More on Flash 10 3D

Nov 08 2008 Published by under ActionScript, Flash

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One more problem you might run into with Flash 10 3D is when you rotate a display object in 3D. Display objects are perfect planes, which means they don’t have any thickness. The old joke, “he’s so thin that if he turns sideways you can’t see him” can be taken literally when dealing with display objects, as you can see below:

Here, I’m just drawing a bunch of circles, while slowly rotating them on the y axis. As you see, the closer you get to 90 degrees, the less you see of the circle. Actually, I’ve arranged it so it never hits exactly 90 degrees, so you can still see a few pixels of the center circle. If you rotate something exactly 90 degrees AND view it head on, you won’t see it at all.

But worse than just not seeing it is the degradation it goes through as it approaches that invisibility threshold. You can see the two circles on either side of the center one almost seem to be drawn with dotted lines.

Again, I’m not out to totally bash Flash 10. I think it’s awesome that Adobe has finally put this into Flash, and for a first release, I’m thrilled. These are just things to keep an eye out for, and hopefully things that Adobe will take a look at improving in round 2.

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18 responses so far

  • The reality is that there very little 3D code inside the player, at least native code. Whenever you export a movie that uses the new “3D” features, you’ll notice that about 13KB of AS3 code is attached to it. This code is responsible for the pseudo 3D rendering using same old tricks used by earlier 3D renderers. You see degradation in rendering because those vector objects are transformed into cached bitmaps and handled as texture over triangles. Bitmap resampling algorithms inside the player are pretty good, but not good enough in several situations like this one. The Flash IDE, however, does a good job by making completely transparent to the user that this 3D manipulation is not native to the player itself but rather to silently attached code.

  • Ypmits says:

    I’m having some trouble with the new flash 3D-stuff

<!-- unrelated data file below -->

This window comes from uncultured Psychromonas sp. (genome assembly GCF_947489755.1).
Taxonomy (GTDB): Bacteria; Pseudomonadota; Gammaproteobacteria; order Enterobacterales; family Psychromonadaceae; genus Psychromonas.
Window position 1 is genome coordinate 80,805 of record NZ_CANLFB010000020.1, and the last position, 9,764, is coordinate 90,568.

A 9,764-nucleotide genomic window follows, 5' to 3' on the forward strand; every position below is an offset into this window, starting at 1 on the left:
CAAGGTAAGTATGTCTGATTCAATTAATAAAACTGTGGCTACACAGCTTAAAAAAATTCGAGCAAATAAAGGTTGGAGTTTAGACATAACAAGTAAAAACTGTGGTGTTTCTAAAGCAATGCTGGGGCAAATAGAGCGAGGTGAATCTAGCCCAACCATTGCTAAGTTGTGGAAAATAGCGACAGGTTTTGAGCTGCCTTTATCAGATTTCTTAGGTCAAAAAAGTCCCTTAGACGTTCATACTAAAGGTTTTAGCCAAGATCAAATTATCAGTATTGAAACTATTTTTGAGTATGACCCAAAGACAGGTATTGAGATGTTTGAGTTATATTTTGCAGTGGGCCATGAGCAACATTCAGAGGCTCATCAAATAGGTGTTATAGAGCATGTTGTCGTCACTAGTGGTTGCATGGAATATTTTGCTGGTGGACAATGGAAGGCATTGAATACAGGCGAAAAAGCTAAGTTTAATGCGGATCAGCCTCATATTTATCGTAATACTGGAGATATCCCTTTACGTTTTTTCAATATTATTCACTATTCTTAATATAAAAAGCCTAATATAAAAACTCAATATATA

The first simple thing I wanted to do in flash CS4 was to have some simple rotationY-fun. I immediately stumbled into a problem…

    I’ve tried to do the rotationY on a perfect circle… it works perfectly when I kept the circle’s original scalefactor (1)… but when I changed the height and width through a scaleX, scaleY or a .widht, height the endresult is totaly weird since it ends up being wider than it is large (and not just a single pixel either… but a LOT wider). Maybe I’m doing something stupid here, but my guess is that it’s probably a bug in flash, and a pretty big one also. I guess I’ve gotta enter this somewhere in the adobe bugs database :( didn’t do that for a long time.

    [code]// original circle is 173x173
    this.addEventListener(Event.ENTER_FRAME, doenter);

    circle.scaleX = .6; // or circle.width = 40
    circle.scaleY = .6; // or circle.height = 40

    function doenter(e:Event):void {
    if(circle.rotationY == 360) {
    trace(circle.width,circle.height); // traces 143 105
    circle.rotationY += 1;

  • Zeh says:

    It seems that the content is transformed to an image and then re-rendered as such. With no mipmapping or anything of the sort, the interpolation creates that kind of quality loss when the view angle is too sharp.

  • I’m trying to understand what you expect Adobe to improve. Do you want planes to have a width? How is that possible without breaking the mathematical model (and Papervision)?

    How should the thin circle be rendered, ideally? Should the renderer “just know” that the black pixels should be favored over the white pixels? Or do you expect bicubic interpolation at runtime? (good luck)

    Sure, we could compare to a vector scaling of the circle. But until we can make a perspective-correct stroke, it’s not a real comparison.

  • @Emanuele: Have you seen that silently attached AS3 code?

  • What I mean is, have you decompiled the AS3 code and seen what it’s actually doing?

  • kp says:

    Robert, I’m not really sure what I expect Adobe to improve beyond, “make it look better”. I understand that giving display objects “thickness” could cause more problems than it solves. But from an intuitive sense, a hairline stroke remains the same width no matter how it is scaled or otherwise transformed in 2D, I guess I expected that same behavior in 3D transformations.